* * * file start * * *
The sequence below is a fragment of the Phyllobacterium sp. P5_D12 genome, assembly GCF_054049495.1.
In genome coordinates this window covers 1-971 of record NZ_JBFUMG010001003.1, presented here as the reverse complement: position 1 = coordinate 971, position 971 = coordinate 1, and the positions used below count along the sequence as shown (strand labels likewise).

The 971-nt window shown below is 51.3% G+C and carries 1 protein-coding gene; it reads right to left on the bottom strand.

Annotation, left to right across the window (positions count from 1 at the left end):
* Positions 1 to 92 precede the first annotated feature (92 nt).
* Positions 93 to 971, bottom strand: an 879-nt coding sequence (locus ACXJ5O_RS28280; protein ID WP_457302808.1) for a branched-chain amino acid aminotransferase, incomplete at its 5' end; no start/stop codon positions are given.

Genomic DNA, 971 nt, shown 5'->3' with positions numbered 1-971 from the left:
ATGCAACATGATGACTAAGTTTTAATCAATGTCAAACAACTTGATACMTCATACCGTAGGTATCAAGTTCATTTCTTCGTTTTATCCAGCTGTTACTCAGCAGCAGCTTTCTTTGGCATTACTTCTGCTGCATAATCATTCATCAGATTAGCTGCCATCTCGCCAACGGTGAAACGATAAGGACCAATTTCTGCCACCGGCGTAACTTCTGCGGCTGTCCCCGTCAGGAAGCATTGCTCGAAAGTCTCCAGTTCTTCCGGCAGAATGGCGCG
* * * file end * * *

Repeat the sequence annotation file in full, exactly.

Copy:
The sequence below is a fragment of the Phyllobacterium sp. P5_D12 genome, assembly GCF_054049495.1.
In genome coordinates this window covers 1-971 of record NZ_JBFUMG010001003.1, presented here as the reverse complement: position 1 = coordinate 971, position 971 = coordinate 1, and the positions used below count along the sequence as shown (strand labels likewise).

The 971-nt window shown below is 51.3% G+C and carries 1 protein-coding gene; it reads right to left on the bottom strand.

Annotation, left to right across the window (positions count from 1 at the left end):
* Positions 1 to 92 precede the first annotated feature (92 nt).
* Positions 93 to 971, bottom strand: an 879-nt coding sequence (locus ACXJ5O_RS28280; protein ID WP_457302808.1) for a branched-chain amino acid aminotransferase, incomplete at its 5' end; no start/stop codon positions are given.

Genomic DNA, 971 nt, shown 5'->3' with positions numbered 1-971 from the left:
ATGCAACATGATGACTAAGTTTTAATCAATGTCAAACAACTTGATACMTCATACCGTAGGTATCAAGTTCATTTCTTCGTTTTATCCAGCTGTTACTCAGCAGCAGCTTTCTTTGGCATTACTTCTGCTGCATAATCATTCATCAGATTAGCTGCCATCTCGCCAACGGTGAAACGATAAGGACCAATTTCTGCCACCGGCGTAACTTCTGCGGCTGTCCCCGTCAGGAAGCATTGCTCGAAAGTCTCCAGTTCTTCCGGCAGAATGGCGCG